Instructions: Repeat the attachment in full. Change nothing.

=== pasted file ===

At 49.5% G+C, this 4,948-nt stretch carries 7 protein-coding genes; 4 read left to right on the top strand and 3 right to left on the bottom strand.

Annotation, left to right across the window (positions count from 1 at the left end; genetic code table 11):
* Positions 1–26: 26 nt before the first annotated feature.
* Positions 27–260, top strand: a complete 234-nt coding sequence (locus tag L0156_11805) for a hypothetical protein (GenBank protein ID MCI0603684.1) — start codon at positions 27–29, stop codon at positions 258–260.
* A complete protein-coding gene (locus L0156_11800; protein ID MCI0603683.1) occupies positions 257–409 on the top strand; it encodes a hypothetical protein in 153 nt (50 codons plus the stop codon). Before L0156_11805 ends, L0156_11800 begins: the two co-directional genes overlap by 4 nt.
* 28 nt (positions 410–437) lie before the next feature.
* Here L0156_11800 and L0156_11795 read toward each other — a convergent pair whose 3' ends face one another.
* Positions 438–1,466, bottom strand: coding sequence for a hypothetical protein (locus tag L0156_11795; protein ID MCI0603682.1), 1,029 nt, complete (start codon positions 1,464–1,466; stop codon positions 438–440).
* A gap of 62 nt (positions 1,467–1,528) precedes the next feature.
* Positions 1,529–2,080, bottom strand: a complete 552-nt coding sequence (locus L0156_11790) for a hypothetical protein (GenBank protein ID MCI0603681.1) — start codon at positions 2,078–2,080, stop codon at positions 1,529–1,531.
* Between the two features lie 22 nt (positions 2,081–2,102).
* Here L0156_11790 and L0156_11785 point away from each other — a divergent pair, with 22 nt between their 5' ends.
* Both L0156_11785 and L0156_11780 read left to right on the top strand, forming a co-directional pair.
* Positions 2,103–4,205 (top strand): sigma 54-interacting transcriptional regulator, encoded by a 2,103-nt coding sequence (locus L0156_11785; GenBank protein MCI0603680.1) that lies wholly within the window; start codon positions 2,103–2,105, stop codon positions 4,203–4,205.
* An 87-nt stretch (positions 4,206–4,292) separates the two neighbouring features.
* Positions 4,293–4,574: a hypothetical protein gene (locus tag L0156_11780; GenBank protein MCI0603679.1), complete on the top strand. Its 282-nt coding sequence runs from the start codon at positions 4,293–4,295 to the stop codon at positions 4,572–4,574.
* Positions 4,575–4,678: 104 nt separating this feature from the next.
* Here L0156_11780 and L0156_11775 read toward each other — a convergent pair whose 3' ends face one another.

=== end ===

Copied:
At 49.5% G+C, this 4,948-nt stretch carries 7 protein-coding genes; 4 read left to right on the top strand and 3 right to left on the bottom strand.

Annotation, left to right across the window (positions count from 1 at the left end; genetic code table 11):
* Positions 1–26: 26 nt before the first annotated feature.
* Positions 27–260, top strand: a complete 234-nt coding sequence (locus tag L0156_11805) for a hypothetical protein (GenBank protein ID MCI0603684.1) — start codon at positions 27–29, stop codon at positions 258–260.
* A complete protein-coding gene (locus L0156_11800; protein ID MCI0603683.1) occupies positions 257–409 on the top strand; it encodes a hypothetical protein in 153 nt (50 codons plus the stop codon). Before L0156_11805 ends, L0156_11800 begins: the two co-directional genes overlap by 4 nt.
* 28 nt (positions 410–437) lie before the next feature.
* Here L0156_11800 and L0156_11795 read toward each other — a convergent pair whose 3' ends face one another.
* Positions 438–1,466, bottom strand: coding sequence for a hypothetical protein (locus tag L0156_11795; protein ID MCI0603682.1), 1,029 nt, complete (start codon positions 1,464–1,466; stop codon positions 438–440).
* A gap of 62 nt (positions 1,467–1,528) precedes the next feature.
* Positions 1,529–2,080, bottom strand: a complete 552-nt coding sequence (locus L0156_11790) for a hypothetical protein (GenBank protein ID MCI0603681.1) — start codon at positions 2,078–2,080, stop codon at positions 1,529–1,531.
* Between the two features lie 22 nt (positions 2,081–2,102).
* Here L0156_11790 and L0156_11785 point away from each other — a divergent pair, with 22 nt between their 5' ends.
* Both L0156_11785 and L0156_11780 read left to right on the top strand, forming a co-directional pair.
* Positions 2,103–4,205 (top strand): sigma 54-interacting transcriptional regulator, encoded by a 2,103-nt coding sequence (locus L0156_11785; GenBank protein MCI0603680.1) that lies wholly within the window; start codon positions 2,103–2,105, stop codon positions 4,203–4,205.
* An 87-nt stretch (positions 4,206–4,292) separates the two neighbouring features.
* Positions 4,293–4,574: a hypothetical protein gene (locus tag L0156_11780; GenBank protein MCI0603679.1), complete on the top strand. Its 282-nt coding sequence runs from the start codon at positions 4,293–4,295 to the stop codon at positions 4,572–4,574.
* Positions 4,575–4,678: 104 nt separating this feature from the next.
* Here L0156_11780 and L0156_11775 read toward each other — a convergent pair whose 3' ends face one another.